South Africa’s gig economy, which is made up of freelance, short-term, and on-demand work, is growing.
Since the lockdown was imposed at the end of March to combat the coronavirus, it has become apparent that the digital economy has enormous challenges and opportunities.
Trade and Industry Minister Ebrahim Patel recently said South Africa’s digital economy has the potential to create 4.5 million positions. But he said for this to materialise there had to be the “right policy mix”.
Precautions to tackle COVID-19 under the lockdown have seen thousands of workers work remotely.
This type of flexibility has also seen the gig economy gain traction.
However, the successful use of technology to work remotely inadvertently raises the possibility for companies seeking cheaper workers beyond South Africa’s borders.
Lower labour costs from countries such as India, which already hosts a significant number of overseas call centres, might become more attractive as South African companies seek ways to recover lost revenue.
The other possibility is that companies might opt to use local freelancers as opposed to permanent employees.
Enterprising Stellenbosch University BCom graduate, Siviwe Mgolodela, says he wants to make it easier for South Africans to enjoy the benefits of the gig economy.
Mgolodela, who majored in Entrepreneurship and Innovation Management has launched a new freelance start-up “jobs4mzansi“.
Mgolodela says he is aware that there are many established freelance platforms in the world, including Fiverr and Upwork.
These platforms have millions of freelance talent around the world that compete for micro-jobs.
Unfazed, Mgolodela says: “The beauty of our platform is that it is still very young and has only a few registered users at this point. This increases the probability of a freelancer landing a job offer on our platform.”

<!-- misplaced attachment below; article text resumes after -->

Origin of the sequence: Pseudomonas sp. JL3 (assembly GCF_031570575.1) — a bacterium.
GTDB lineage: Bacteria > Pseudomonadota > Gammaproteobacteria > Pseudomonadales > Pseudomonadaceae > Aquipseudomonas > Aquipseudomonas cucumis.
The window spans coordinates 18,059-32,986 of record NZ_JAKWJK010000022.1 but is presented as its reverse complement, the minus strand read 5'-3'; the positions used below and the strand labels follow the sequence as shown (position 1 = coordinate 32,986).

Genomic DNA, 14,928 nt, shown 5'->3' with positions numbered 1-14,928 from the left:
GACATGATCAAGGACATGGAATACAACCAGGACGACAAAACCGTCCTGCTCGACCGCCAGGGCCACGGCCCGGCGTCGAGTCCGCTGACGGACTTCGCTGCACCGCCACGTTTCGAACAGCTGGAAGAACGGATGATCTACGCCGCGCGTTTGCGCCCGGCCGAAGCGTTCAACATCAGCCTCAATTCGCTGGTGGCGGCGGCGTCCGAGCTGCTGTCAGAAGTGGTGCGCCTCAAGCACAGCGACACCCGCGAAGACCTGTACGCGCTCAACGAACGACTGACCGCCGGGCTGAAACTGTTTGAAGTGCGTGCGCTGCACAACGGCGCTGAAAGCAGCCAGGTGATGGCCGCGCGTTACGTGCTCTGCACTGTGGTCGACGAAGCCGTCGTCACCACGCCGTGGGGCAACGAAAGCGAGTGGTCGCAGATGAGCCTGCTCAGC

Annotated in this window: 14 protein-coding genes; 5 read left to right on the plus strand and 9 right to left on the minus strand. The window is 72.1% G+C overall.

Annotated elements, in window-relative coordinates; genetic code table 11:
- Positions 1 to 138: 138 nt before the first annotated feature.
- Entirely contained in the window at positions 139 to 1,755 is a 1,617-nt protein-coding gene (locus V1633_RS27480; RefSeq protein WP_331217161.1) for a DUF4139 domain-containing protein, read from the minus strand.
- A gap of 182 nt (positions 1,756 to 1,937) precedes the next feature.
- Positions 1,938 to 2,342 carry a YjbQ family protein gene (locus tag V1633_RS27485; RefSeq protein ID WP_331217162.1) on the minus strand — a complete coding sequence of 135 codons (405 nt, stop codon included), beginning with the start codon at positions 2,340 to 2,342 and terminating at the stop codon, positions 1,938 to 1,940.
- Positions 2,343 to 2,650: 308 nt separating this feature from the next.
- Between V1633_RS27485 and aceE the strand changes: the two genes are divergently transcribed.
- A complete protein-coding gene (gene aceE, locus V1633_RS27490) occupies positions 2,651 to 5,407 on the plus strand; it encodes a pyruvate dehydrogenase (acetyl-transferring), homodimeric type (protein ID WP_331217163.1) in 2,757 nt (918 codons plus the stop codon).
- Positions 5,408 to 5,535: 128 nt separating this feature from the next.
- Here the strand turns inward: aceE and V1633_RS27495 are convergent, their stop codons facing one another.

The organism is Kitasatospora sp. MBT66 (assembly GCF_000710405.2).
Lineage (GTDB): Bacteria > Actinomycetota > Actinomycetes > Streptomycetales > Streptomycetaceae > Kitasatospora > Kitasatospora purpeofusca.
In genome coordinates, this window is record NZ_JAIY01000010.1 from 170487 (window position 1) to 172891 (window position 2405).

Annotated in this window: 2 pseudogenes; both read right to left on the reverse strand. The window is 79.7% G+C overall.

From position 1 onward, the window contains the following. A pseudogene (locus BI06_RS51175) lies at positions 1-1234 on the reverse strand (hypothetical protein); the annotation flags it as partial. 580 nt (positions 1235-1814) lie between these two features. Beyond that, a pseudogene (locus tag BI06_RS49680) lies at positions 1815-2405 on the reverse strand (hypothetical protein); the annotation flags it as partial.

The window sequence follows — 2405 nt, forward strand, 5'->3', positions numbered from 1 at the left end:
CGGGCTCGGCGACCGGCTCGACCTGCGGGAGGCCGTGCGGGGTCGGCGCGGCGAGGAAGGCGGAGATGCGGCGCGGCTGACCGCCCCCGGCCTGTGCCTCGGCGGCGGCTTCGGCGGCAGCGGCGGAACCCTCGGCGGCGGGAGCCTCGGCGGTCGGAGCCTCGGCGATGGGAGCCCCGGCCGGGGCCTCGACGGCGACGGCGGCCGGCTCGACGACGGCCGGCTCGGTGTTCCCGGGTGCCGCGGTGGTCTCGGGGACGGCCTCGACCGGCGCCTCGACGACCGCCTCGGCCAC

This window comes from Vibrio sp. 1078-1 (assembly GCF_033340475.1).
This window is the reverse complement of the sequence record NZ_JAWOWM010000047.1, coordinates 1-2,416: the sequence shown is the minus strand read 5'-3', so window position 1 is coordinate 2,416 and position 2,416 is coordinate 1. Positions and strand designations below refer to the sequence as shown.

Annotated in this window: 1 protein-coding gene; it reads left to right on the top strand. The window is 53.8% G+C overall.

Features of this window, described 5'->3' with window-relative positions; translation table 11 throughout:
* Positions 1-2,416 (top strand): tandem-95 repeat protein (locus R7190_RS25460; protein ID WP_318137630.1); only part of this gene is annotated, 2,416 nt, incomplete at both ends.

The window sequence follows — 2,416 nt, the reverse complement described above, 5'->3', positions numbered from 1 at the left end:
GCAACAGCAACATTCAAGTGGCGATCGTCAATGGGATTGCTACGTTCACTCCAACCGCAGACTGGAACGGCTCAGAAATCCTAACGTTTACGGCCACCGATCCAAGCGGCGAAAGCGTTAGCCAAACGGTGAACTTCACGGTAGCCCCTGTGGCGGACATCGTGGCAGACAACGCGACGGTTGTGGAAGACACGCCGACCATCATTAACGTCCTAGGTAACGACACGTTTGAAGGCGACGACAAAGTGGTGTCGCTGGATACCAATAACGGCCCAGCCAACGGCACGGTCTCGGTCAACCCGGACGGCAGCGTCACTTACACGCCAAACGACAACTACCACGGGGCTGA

He says the bulk of freelance talent available on large established platforms come from India.
“South Africans are at a disadvantage because we simply cannot compete with these Indian freelancers on the basis of their cheaper prices they offer,” says Mgolodela.
The BCom graduate says his jobs4mzansi platform is only open for South Africans.
“We do this so that South Africans do not have to sell themselves short by under-pricing their services in an effort to compete with the cheap labour sourced from India,” says Mgolodela.
He adds that his freelance digital platform – jobs4mzansi – launched on 5 September 2020 already has more than 150 registered members, mostly students, entrepreneurs, and other start-ups.
“In time, we hope to capture the trust and attention of big brands,” says Mgolodela.
He says jobs4mzansi recognizes that everyone has knowledge, skills, talents, and hobbies.
“It makes no sense for people to be jobless or broke when we can use our knowledge, skills, talents, hobbies, or time to perform tasks for someone who is willing to pay,” says Mgolodela.
The freelance platform targets unemployed South Africans, workers who want to supplement their incomes, students seeking pocket money, and the entrepreneur who wants to sell a service.
On the demand side of the marketplace, jobs4mzansi is targeting the aspiring entrepreneur who has a business idea but does not have the necessary skills to perform a particular task.
The platform also serves the brand that would like to save money by outsourcing a digital service; and the busy working professional who needs a virtual assistant.
It’s an ambitious undertaking with plenty of potential to succeed.
“The main challenge that I have encountered thus far is educating people on this new way of working,” says Mgolodela.
“Following the COVID-19 outbreak, we have seen that remote working is not only possible but that it could easily be the future of work-life. I hope that, in time, people will adapt to this new way of working and will therefore embrace the platform.” – firstname.lastname@example.org